AstraZeneca plc (LON:AZN) has closed a global development and commercialisation agreement with Ionis Pharmaceuticals, Inc. (Ionis) for eplontersen, formerly known as IONIS-TTR-LRX.
The companies will jointly develop and commercialise eplontersen in the US, while AstraZeneca will develop and commercialise it in the rest of the world, except in Latin America.
Under the terms of the agreement, the upfront payment from AstraZeneca to Ionis is $200m. AstraZeneca will make additional conditional payments of up to $485m following regulatory approvals. It will also pay up to $2.9bn of sales-related milestones based on sales thresholds between $500m and $6bn, plus royalties in the range of low double-digit to mid-twenties percentage depending on the region. The collaboration includes territory-specific development, commercial and medical affairs cost-sharing provisions.
The transaction will be funded with cash and is expected to be neutral to Core earnings in 2021. It will be accounted for as an intangible asset acquisition, recognised initially at the upfront amount, with any potential future milestone payments capitalised into the intangible asset as they are recognised.
Ionis will continue to manufacture and supply eplontersen for the existing clinical studies and process qualification. AstraZeneca will be responsible for commercial supply, with transition timing to be agreed by both parties. AstraZeneca will book all sales generated under the agreement.
The transaction does not impact AstraZeneca’s financial guidance for 2021.
Eplontersen is a ligand-conjugated antisense (LICA) investigational medicine designed to reduce the production of transthyretin, or TTR protein, to treat all types of TTR amyloidosis (ATTR), a systemic, progressive and fatal disease.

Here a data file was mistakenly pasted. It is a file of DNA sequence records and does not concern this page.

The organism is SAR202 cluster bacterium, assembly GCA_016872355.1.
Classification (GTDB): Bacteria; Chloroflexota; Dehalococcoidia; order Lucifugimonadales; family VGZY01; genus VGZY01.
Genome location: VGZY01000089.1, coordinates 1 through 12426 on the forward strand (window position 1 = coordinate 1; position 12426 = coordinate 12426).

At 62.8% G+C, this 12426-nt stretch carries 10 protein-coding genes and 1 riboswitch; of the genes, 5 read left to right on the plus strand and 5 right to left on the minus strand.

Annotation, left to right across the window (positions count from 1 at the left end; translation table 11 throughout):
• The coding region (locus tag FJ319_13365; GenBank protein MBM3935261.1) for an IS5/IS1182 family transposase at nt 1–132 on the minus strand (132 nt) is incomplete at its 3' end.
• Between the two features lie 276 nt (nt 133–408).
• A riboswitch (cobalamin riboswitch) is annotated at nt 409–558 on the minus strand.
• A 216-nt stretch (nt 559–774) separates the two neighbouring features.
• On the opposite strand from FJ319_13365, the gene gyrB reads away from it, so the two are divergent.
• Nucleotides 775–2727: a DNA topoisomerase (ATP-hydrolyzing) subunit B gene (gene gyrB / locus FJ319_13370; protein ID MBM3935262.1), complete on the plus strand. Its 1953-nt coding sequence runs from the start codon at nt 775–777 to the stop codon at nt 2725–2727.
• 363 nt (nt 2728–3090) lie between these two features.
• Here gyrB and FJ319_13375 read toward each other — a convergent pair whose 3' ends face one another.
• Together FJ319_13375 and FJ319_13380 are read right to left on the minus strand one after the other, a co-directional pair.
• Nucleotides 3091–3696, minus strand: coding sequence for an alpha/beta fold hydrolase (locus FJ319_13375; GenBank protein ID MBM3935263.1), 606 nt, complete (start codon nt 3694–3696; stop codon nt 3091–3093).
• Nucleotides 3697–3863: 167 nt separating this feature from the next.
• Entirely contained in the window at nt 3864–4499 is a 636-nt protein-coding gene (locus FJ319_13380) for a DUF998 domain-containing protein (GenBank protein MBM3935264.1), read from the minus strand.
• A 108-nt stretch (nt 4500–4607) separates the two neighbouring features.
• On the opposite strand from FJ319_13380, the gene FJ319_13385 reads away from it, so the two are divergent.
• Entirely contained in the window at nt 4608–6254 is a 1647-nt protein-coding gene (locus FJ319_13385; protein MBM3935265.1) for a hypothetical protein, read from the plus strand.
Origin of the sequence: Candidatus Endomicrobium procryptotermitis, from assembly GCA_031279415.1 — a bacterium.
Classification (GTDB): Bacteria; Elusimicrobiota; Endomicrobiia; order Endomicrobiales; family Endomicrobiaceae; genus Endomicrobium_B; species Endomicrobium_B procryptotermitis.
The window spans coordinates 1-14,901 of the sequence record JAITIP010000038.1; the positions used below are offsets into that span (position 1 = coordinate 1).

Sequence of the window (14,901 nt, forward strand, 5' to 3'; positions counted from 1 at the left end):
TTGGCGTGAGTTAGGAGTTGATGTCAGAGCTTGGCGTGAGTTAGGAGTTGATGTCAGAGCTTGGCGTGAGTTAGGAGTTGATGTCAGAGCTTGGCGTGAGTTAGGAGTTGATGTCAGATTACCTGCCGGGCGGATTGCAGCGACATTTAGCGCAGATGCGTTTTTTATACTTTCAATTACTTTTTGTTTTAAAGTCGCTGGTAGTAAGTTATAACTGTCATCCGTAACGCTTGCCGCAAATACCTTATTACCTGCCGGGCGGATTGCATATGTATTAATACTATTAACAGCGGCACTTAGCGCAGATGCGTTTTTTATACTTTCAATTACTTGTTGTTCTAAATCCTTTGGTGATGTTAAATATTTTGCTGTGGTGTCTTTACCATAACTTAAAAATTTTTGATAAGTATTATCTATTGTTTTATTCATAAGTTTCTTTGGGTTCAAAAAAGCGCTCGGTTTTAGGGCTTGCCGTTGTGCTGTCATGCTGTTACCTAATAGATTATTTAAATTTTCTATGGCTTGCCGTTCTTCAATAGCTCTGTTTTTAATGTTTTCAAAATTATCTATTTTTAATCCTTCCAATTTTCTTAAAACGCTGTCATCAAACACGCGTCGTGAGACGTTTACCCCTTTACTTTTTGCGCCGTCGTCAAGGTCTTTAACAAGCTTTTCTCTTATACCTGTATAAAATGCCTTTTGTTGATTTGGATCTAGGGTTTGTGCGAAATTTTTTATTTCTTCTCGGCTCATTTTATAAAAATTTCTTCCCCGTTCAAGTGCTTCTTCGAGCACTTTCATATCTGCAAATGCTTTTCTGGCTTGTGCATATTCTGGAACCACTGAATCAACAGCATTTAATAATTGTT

TTR Amyloidosis (ATTR)
Cardiomyopathy and polyneuropathy due to ATTR are caused by aging or genetic mutations resulting in misfolded TTR protein and accumulation as amyloid fibrils in the cardiac myocardium and peripheral nerves, respectively. In patients with ATTR, both the mutant and wild type TTR protein builds up as fibrils in tissues, such as the peripheral nerves, heart, gastrointestinal system, eyes, kidneys, central nervous system, thyroid and bone marrow. The presence of TTR fibrils interferes with the normal functions of these tissues. As the TTR protein fibrils enlarge, more tissue damage occurs and the disease worsens, resulting in poor quality of life and eventually death. Worldwide, there are an estimated 300,000 – 500,000 patients with amyloid transthyretin cardiomyopathy (ATTR-CM)1,2 and 10,000 – 40,000 patients with amyloid transthyretin polyneuropathy (ATTR-PN).3
1. Mohamed-Salem L, et al. Prevalence of wild type ATTR assessed as myocardial uptake in bone scan in the elderly population. Int J Cardiol. 2018 Nov 1;270:192-196. doi: 10.1016/j.ijcard.2018.06.006.
2. Cuscaden C, et al. Estimation of prevalence of transthyretin (ATTR) cardiac amyloidosis in an Australian subpopulation using bone scans with echocardiography and clinical correlation. J Nucl Cardiol. 2020 May 8. doi: 10.1007/s12350-020-02152-x.
3. González-Duarte A, et al. Impact of non-cardiac clinicopathologic characteristics on survival in transthyretin amyloid polyneuropathy. Neurol Ther. 2020;9(1):135-149. doi:10.1007/s40120-020-00183-7.